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Trafficking. Time to end it.

Let’s not dance around the matter.

This pandemic we are facing is obscene. Countless people are suffering, worried, scared. Economies are in tatters. Millions of people are dead.

So let’s talk about what’s likely to have caused this. The cause wasn’t – as it’s been suggested – the planet getting its own back. It wasn’t a random act of nature, an innocent mistake or a hideous bit of bad luck that couldn’t be foreseen.

Most likely, the cause has a name. It has an address.

A wildlife trader.

By many estimates, the virus is thought to have come from a wildlife market. These horror shows, stocked full of both animal corpses and living creatures have been a pathological disaster waiting to happen for decades.

But the criminal wildlife traders – rolling in profits – didn’t care.

To add injustice to the insult and injury, they are going to keep trafficking – keep tearing pangolins from the forests, keep snaring tigers, keep slaughtering rhinos, keep gunning down elephants and keep bringing in the money from medicines that don’t work.

We must stop them. Permanently.

That’s why we’re asking for your support. Please, donate today so we can support investigations that put wildlife criminals behind bars, enabling governments to dismantle trafficking networks for good.

We do all our work through local teams, so we’re still able to continue within the current restrictions. Ending this is long overdue, but – with your support – we may finally be able to help stop this and save countless animal lives.

Combatting the Illegal Wildlife Trade

Illegal wildlife trade has long posed a genuine threat to biodiversity, including not only iconic animals such as elephants, rhinos, tigers and pangolins but also other less prominent species such as saiga, helmeted hornbills, geckos and rosewoods.

Recently, however, the exponential increase in demand for products such as ivory, rhino horn and tiger parts has created a market lucrative enough to attract international criminal networks. This has resulted in a wholesale assault on the world’s wildlife, which is decimating global biodiversity, threatening many species with extinction and plundering valuable natural assets that are ultimately worth more alive than dead, particularly to those who rely on natural resources for their very livelihood.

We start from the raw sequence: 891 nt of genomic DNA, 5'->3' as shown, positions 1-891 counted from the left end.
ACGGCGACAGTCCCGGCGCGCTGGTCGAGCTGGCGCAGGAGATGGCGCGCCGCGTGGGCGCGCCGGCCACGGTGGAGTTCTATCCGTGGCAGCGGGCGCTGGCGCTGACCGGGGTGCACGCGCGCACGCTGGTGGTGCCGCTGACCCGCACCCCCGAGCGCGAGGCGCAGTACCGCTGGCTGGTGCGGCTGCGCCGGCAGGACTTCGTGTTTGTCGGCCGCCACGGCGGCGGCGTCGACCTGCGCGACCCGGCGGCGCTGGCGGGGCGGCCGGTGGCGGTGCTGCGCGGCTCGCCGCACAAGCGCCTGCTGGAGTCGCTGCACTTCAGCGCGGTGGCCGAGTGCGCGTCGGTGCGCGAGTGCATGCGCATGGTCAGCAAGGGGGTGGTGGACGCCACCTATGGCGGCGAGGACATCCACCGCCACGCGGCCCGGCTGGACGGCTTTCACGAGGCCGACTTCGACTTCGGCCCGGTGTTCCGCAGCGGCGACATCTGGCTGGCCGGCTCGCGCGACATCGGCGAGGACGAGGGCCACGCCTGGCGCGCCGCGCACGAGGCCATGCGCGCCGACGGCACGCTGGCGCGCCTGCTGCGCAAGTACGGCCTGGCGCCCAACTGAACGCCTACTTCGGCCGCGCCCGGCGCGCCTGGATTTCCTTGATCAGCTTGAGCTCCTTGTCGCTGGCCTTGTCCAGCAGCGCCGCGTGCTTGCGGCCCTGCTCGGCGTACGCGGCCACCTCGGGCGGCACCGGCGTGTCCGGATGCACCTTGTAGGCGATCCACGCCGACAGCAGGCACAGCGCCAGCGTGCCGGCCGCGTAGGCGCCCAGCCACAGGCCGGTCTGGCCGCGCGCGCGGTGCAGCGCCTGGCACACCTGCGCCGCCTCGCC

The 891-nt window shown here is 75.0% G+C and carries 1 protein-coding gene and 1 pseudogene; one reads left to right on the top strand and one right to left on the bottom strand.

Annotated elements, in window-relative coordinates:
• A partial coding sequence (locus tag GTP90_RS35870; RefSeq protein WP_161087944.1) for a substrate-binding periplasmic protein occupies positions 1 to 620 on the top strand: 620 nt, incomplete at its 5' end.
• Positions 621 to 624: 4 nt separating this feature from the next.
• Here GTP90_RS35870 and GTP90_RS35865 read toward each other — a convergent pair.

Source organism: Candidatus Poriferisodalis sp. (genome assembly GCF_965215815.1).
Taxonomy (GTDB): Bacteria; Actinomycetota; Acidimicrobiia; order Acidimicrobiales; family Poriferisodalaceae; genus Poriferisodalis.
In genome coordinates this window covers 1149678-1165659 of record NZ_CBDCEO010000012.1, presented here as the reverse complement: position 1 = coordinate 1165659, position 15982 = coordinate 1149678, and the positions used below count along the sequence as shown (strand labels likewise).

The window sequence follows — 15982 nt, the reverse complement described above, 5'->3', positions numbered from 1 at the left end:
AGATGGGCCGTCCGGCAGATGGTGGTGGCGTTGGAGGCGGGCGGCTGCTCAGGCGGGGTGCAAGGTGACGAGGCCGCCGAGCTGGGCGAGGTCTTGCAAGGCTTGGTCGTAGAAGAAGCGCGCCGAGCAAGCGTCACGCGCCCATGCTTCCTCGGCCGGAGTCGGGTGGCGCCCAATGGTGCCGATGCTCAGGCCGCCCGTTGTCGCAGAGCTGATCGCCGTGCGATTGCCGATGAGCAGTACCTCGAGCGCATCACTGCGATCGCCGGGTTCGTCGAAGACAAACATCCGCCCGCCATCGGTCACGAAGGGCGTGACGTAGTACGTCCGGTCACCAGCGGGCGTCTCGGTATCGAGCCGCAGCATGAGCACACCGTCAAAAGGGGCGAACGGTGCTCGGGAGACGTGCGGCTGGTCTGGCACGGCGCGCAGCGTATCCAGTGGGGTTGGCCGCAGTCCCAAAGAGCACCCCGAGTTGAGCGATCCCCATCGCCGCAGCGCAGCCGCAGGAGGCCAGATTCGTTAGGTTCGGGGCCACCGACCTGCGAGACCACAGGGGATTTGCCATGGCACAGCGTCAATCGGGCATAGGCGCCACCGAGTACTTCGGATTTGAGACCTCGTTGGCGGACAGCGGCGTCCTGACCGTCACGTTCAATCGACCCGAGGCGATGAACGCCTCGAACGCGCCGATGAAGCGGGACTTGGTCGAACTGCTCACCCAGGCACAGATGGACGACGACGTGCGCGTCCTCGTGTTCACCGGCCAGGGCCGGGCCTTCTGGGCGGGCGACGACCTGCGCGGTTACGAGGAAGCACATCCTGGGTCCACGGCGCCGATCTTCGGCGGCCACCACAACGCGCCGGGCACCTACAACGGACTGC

FFI itself has been at the forefront of efforts to tackle illegal wildlife trade for almost two decades. Our practical, field-based approach revolves around putting in place effective measures on the ground to safeguard wild populations of key species from poaching for illegal trade.

There are multiple strands to FFI’s approach to this complex global issue, but they all involve working closely with our established network of in-country partners in order to ensure that our interventions are appropriate to the local context and sustainable in the long term. In particular, we engage communities as active and motivated partners in species protection and law enforcement, not least by strengthening community rights and helping to ensure that they have a vested interest in safeguarding wildlife.

So please, donate today and help us save our planet’s wonderful species.

Who are FFI?

Fauna & Flora International (FFI) is the world’s oldest conservation charity. Over the last 100 years, we have literally saved species from extinction and even – with the help of our vice-president, Sir David Attenborough – helped bring mountain gorillas back from the brink. We work to protect plants and animals around the globe, and spend 94% of our income on charitable activities.

Thank you.

If you value the natural world – if you think it should be protected for its own sake as well as humanity’s – then please support Fauna & Flora International.
Sir David Attenborough OM FRS Vice-president and FFI member since 1959

Where your donation goes

A donation of £5000
could help build a case against a wildlife trafficker,collecting vital evidence needed to secure convictions.
A donation of £1000
could help train rangers to tackle poaching threats in the field. The first line of defence, these brave people respond immediately to poaching incidents.
A donation of £500
could help pay for DNA analysis of important evidence, helping us to understand the trading networks so we can focus our efforts where they matter most.
A donation of £100
could help pay for an important item of equipment for a ranger, like a first-aid kit.
A donation of £50
could help pay for monitoring equipment like camera traps and GPS